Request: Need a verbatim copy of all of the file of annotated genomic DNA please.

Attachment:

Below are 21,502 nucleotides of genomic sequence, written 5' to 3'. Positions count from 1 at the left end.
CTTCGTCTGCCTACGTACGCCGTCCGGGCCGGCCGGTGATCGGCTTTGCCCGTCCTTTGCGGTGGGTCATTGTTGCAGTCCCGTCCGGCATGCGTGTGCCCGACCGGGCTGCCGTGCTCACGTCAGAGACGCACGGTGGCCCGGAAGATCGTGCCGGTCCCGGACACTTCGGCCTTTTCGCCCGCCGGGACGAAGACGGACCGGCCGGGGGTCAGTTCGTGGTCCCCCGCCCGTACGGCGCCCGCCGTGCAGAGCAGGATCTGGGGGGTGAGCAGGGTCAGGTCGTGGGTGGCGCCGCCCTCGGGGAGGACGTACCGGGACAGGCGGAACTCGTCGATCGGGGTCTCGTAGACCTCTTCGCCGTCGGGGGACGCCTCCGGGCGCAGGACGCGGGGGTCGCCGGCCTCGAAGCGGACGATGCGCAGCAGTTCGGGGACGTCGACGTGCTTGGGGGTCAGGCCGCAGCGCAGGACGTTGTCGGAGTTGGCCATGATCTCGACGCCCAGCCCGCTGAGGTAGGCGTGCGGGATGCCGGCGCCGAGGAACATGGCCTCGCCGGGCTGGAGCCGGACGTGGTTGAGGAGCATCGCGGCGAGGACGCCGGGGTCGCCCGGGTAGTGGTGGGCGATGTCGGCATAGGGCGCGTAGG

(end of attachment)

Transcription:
Below are 21,502 nucleotides of genomic sequence, written 5' to 3'. Positions count from 1 at the left end.
CTTCGTCTGCCTACGTACGCCGTCCGGGCCGGCCGGTGATCGGCTTTGCCCGTCCTTTGCGGTGGGTCATTGTTGCAGTCCCGTCCGGCATGCGTGTGCCCGACCGGGCTGCCGTGCTCACGTCAGAGACGCACGGTGGCCCGGAAGATCGTGCCGGTCCCGGACACTTCGGCCTTTTCGCCCGCCGGGACGAAGACGGACCGGCCGGGGGTCAGTTCGTGGTCCCCCGCCCGTACGGCGCCCGCCGTGCAGAGCAGGATCTGGGGGGTGAGCAGGGTCAGGTCGTGGGTGGCGCCGCCCTCGGGGAGGACGTACCGGGACAGGCGGAACTCGTCGATCGGGGTCTCGTAGACCTCTTCGCCGTCGGGGGACGCCTCCGGGCGCAGGACGCGGGGGTCGCCGGCCTCGAAGCGGACGATGCGCAGCAGTTCGGGGACGTCGACGTGCTTGGGGGTCAGGCCGCAGCGCAGGACGTTGTCGGAGTTGGCCATGATCTCGACGCCCAGCCCGCTGAGGTAGGCGTGCGGGATGCCGGCGCCGAGGAACATGGCCTCGCCGGGCTGGAGCCGGACGTGGTTGAGGAGCATCGCGGCGAGGACGCCGGGGTCGCCCGGGTAGTGGTGGGCGATGTCGGCATAGGGCGCGTAGG